Coach: Family Tree (Aeroplane)

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Coach: I Have Two Shadows
Coach: Family Tree (Aeroplane)

The thing about this Auckland band's often frustrating and ultimately dissatisfying debut album is that, even on repeat plays, you might be left with the impression there are two sides of the same brain in operation, but the better and more romantically inclined of them pulls the other equally promising wig-out rocking half back into line.

Guitarist/singer and predominant songwriter Abraham Kunin has a rich, restrained voice in many places (and a more than decent falsetto with actual strength), but as an album -- especially for a debut -- this feels unfocused, undernourished and often resolutely grounded in a couple of aspects of the Seventies.

Here there's a schism between slightly drifting and impressive prog (as on the six minute Can't Hide with a neat tempo change pushed by Jonathan Burgess' acoustic bass before seagull-cry guitar comes in) as opposed to a blues band desperate to escape into guitar solos (as on the lightly grunty but constrained Family Tree preceding it which reminds me of Space Farm from about '71 or some such).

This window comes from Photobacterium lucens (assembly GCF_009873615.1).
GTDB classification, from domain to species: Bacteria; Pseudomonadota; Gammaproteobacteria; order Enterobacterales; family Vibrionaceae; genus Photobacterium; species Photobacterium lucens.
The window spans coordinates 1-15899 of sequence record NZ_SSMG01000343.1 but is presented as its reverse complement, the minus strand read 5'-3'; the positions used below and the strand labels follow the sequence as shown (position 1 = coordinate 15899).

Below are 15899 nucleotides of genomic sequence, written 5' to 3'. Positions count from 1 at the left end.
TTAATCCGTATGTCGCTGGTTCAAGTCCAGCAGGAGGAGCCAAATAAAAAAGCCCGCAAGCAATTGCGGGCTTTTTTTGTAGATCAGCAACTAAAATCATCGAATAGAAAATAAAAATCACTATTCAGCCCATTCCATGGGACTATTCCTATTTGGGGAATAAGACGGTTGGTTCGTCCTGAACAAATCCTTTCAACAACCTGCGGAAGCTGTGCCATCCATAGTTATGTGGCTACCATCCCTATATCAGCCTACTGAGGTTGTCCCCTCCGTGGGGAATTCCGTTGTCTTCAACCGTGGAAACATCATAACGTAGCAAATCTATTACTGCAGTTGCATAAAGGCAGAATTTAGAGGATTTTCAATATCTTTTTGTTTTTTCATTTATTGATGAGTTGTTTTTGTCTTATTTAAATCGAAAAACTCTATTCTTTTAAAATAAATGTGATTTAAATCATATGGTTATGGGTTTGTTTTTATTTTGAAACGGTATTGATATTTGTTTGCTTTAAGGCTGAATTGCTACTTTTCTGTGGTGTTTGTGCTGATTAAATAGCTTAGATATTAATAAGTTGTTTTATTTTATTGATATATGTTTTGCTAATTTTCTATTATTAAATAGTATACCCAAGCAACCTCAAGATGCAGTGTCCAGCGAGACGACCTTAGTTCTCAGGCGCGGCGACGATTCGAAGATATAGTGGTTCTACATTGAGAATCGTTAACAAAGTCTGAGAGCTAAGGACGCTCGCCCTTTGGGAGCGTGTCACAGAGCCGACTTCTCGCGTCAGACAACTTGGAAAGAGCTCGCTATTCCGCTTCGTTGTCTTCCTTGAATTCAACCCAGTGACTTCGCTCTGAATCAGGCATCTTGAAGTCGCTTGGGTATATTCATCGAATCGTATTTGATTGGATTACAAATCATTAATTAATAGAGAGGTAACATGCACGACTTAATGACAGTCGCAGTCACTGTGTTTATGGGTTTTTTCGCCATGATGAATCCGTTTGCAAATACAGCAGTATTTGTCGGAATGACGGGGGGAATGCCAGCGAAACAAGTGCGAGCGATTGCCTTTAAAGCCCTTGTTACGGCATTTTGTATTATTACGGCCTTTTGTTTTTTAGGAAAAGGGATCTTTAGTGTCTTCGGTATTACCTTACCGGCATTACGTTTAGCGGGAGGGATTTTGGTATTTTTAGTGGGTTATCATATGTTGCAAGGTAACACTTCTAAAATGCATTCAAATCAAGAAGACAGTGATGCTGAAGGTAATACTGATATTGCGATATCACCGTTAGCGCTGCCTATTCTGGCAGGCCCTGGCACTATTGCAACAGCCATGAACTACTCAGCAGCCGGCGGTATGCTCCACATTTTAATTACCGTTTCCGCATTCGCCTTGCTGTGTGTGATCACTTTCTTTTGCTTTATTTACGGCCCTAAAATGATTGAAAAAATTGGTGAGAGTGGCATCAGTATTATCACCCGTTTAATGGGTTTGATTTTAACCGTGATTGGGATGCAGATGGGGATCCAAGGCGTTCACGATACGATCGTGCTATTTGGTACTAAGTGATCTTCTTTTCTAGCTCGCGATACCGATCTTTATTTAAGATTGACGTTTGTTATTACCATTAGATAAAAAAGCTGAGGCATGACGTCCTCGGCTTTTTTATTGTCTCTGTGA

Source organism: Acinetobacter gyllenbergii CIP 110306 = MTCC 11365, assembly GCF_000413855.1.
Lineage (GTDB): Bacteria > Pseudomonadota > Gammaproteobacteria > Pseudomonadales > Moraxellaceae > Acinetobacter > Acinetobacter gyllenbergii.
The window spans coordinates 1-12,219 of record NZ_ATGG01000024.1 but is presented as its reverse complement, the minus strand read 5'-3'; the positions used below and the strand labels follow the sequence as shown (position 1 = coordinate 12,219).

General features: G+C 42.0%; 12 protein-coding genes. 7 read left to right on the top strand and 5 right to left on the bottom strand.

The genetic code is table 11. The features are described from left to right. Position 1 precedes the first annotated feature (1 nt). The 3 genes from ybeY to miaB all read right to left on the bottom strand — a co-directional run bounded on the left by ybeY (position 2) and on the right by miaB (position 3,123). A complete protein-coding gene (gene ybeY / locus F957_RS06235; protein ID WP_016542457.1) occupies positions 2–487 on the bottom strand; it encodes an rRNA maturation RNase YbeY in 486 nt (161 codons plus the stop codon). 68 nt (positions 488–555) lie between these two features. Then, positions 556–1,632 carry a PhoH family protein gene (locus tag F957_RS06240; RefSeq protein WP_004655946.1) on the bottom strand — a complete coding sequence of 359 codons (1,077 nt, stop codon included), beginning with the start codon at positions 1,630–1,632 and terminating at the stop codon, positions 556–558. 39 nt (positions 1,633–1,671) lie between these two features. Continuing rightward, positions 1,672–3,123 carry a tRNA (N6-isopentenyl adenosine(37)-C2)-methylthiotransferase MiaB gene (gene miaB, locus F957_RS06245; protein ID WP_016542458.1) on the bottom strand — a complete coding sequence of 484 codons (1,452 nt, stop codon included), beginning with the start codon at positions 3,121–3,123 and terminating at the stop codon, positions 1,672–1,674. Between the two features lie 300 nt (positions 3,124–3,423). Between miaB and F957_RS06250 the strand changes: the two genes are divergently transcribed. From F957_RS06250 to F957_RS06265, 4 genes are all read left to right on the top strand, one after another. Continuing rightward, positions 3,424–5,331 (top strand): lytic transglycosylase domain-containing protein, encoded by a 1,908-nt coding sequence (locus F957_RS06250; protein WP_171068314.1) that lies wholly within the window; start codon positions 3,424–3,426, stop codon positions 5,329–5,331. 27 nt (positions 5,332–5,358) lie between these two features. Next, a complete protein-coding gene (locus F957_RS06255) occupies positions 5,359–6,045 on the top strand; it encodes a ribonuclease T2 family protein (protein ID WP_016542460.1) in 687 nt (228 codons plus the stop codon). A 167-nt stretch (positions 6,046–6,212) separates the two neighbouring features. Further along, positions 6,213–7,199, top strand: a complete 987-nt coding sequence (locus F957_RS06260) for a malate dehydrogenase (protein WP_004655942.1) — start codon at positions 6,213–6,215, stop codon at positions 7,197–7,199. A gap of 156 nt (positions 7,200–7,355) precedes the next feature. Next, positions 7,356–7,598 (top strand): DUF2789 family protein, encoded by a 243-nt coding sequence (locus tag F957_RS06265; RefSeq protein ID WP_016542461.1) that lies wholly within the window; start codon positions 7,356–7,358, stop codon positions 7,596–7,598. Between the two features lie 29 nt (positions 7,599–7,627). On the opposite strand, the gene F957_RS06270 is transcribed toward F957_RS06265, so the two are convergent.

When it comes to that gentle end of their emotional divide however, the ethereal sounds of the romantic, Pacific guitar chime'n'rolling tempo of I Have Two Shadows (with the reassuring line "it's not alright, but it's alright . . . with me") sounds like a destination reached and a profitable direction.

However when the slightly soulful Roulette Wheel which follows revolves around the repeated phrase "it's alright" you realise these lyrics work a limited palette. 

And while the instrumental Love Like Sleep at the end is slight -- and "slight" or "slightly" are words which ring like a refrain in my thinking about this -- it is rather lovely. However it appears before one of those increasingly tedious and pointless gaps in advance of a "bonus" track, here the spaghetti western-referencing Deadfoot which would have fitted in neatly earlier on. So you wonder why . . .

And Still Warm (something about being a child again, which sounds oh-so Seventies) has that tension/release of classic Gilmour/Floyd . . . and there's even a Still Warm Epilogue, a ripping guitars-in-space trip which is not that far shy of the 3.45 main track which spawns it.

So, which is it going to be . . .? 

At 39 minutes this feels like a debut EP with filler but there's just -- only just -- enough here to believe this band might come off more engrossing when they launch this album at Auckland's Wine Cellar on August 18 in advance of a national tour.

Frankly I would hope so. Because I grappled manfully with this for longer than many in recent years, hoping to like it more than I initially did, finding good things but -- as said -- ended up just frustrated by it.

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